Do you remember the first ones to give gifts to Jesus on Christmas? The magi. Scripture says that when the Magi, following the star, found Jesus with Mary they fell prostrate; they opened their treasures, and gave him gifts of Gold, Frankincense and Mur. Those were gifts fit for a king.
Not placing them in the hands of the babe, but laying them at his feet. We see something similar in the book of Revelation (5:10) when the twenty -four elders fall down before the one who sits on the throne and worship him. They throw down their crowns before the throne, exclaiming “Worthy are you, Lord our God, to receive glory and honor and power for you created all things: because of your will they came to be and were created.”
The magi open their treasures and lay them at the feet of Jesus. The twenty-four elders in Revelation throw their crowns at the feet of the glorified Jesus. What about us? What treasure can we lay at his feet? We have no gift to bring that’s fit to give our King. But what gift can we give to Jesus that has meaning and value anyway?
You see, gifts have meaning over and beyond their intrinsic value. They don’t just have meaning because of what they cost, or because of their usefulness to us. They have meaning because of the sacrifice made by the giver of the gift. It’s the thought that counts, we say. But the reason the thought counts at all is because there’s a sacrifice that follows it. Sacrifice is an important component to the value of a gift.
I had an aunt who always gave me clothing as a Christmas gift. It was either an ugly shirt, a pair of mittens that didn’t fit, or some other article of clothing that I either didn’t need, or, because it was so hideous, I didn’t want.
And these gifts weren’t expensive. I knew even then that she bought them at the neighborhood discount store. So they had no great monetary value. And they had no intrinsic value to me; they weren’t things that I needed or wanted. But I always recognized the real value of her gifts. She took time out to walk to a store about 15 blocks away from her house, in the cold weather, and spent money she probably couldn’t spare, and put thought into buying a gift for her nephew for Christmas. There was meaningfulness to her gift. It expressed love and affection, even if the gift itself had no intrinsic value to me. Like the widow in the temple in Mark’s Gospel, my aunt didn’t give from her surplus, but from her poverty. Having nothing to give, she gave the most.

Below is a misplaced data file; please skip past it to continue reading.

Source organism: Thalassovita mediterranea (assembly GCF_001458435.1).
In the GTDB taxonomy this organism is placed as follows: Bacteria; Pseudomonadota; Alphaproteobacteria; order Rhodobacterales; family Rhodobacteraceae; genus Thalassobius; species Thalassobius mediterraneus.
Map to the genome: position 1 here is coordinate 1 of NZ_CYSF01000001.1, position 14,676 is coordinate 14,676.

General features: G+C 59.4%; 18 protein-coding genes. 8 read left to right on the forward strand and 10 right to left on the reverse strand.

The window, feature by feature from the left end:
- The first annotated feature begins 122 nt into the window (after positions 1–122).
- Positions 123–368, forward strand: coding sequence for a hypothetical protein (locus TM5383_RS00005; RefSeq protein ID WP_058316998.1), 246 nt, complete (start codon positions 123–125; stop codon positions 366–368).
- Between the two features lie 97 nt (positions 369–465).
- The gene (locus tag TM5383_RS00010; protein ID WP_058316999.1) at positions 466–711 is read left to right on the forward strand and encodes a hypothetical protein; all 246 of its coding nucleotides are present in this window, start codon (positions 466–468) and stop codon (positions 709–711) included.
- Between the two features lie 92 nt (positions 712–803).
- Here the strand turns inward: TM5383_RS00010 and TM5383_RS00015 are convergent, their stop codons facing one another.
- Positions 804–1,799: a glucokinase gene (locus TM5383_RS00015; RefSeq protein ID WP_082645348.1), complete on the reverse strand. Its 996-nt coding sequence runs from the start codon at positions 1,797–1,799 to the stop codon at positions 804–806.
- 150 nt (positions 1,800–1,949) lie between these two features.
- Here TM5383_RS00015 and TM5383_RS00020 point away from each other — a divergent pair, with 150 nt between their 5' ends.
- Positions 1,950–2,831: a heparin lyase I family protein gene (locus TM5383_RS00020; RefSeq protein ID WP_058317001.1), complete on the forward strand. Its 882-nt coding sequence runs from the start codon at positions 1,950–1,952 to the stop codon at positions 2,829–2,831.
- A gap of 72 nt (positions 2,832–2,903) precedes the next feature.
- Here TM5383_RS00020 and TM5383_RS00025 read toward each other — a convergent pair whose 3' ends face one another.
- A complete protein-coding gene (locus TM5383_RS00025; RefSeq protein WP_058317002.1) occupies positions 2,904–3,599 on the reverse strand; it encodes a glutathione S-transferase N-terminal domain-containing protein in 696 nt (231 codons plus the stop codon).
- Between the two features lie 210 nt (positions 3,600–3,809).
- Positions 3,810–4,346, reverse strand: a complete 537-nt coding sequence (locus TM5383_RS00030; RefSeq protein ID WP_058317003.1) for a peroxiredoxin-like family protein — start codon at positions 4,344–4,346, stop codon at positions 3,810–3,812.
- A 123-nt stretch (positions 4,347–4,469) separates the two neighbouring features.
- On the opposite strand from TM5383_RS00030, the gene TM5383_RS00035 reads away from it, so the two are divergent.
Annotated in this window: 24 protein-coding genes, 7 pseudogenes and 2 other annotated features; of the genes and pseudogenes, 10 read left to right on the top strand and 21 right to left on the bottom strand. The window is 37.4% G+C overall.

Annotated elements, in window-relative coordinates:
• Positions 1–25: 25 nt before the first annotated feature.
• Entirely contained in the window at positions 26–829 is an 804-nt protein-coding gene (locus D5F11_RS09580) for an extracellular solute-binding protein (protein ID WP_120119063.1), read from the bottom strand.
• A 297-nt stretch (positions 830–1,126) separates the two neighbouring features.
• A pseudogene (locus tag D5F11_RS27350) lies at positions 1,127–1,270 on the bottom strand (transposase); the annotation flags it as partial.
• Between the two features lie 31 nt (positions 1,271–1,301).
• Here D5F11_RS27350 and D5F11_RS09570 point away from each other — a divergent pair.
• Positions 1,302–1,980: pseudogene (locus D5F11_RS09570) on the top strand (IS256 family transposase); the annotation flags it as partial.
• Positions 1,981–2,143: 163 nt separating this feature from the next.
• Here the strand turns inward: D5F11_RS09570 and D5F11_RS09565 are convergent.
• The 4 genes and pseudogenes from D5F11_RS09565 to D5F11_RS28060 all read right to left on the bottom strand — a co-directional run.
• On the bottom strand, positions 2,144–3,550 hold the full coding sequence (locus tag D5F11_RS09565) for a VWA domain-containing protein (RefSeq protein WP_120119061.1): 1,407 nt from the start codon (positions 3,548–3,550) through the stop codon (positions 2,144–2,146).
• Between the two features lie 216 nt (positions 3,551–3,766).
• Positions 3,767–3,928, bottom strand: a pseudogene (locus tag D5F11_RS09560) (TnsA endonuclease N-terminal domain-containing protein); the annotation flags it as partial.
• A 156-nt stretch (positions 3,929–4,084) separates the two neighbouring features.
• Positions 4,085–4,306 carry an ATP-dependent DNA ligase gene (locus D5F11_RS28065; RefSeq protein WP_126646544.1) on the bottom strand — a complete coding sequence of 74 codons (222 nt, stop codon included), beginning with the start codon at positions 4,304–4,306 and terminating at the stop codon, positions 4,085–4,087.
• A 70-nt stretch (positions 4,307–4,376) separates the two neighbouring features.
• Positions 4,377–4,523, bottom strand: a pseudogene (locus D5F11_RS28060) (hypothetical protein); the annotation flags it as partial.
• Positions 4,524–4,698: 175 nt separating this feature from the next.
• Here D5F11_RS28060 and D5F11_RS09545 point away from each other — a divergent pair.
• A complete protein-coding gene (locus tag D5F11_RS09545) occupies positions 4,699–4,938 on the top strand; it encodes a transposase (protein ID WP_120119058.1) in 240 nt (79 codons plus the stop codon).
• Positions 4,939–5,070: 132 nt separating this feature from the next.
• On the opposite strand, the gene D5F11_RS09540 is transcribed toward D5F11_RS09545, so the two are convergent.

So I put the question to you again. What are you giving Jesus for Christmas?
What can you offer to him? I have two suggestions to consider. The first is, give him your virtue. The second may surprise you—give him your vices and sinfulness.
Ideally the treasure we can give to Jesus is our virtue. We honor him, and pay him homage, by living out these characteristics of holiness. Imagine yourself going to greet the newborn king in the manger. You kneel down before him and say “My dear Lord, I have come to open up my treasures and to give you the gift of…what? What virtue do you possess that’s fit to give the King of Kings? Charity? Love? Temperance? Sincerity? What virtue have you mastered that you can offer to Jesus in the manger? When you think about it, you may discover that you haven’t mastered any of them. But there’s still time to change that. You can begin today to cultivate specific virtues in your life, to change habits of behavior and habits of thought, and to develop a holy life one virtue at a time.
Apart from the gift of our virtues, we may consider offering the Lord our sinfulness. The whole point is the sacrifice, right? Giving a gift requires a sacrifice. Well sometimes the greatest treasures we possess—the thing we most love—aren’t virtues, they’re our vices. Selfishness may be one person’s greatest treasure. The thing he loves the most. Pleasure may be that treasure? Rage: being angry—that may be the thing one most loves, and most wants to hold on to. Maybe it’s the desire for power, or love of money, material things. Sometimes the things we most want to retain are the things we most need to surrender.
Going back to that manger scene, imagine this: Dear Jesus. I have nothing to give you. But I surrender at your feet one of my treasures, my love of self. And I promise to put everyone else first from now on. Or “I surrender at your feet my love of pleasure, and I promise to patiently endure the crosses you ask me to carry”. Or “I surrender at your feet my inordinate love of money and I promise to make you, not money, the center of my life.”
Maybe you don’t have gold to give. Maybe you don’t have a crown to throw at the feet of the Lord Jesus on his birthday. When you search your heart, and examine your soul, you may indeed find yourself very short on virtues to present to the Lord. But you can change that. By a renewed determination to change your life; to make it holy before God. Develop your virtues by surrendering your bad habits. If you have no gold to give him, then…maybe give him that ugly shirt, or the mittens that don’t fit. Give him a gift from your poverty. Give him the very least if the very least is the best you have. Because he can make something very great out of that. He can take the least sinner and make of them the greatest saint.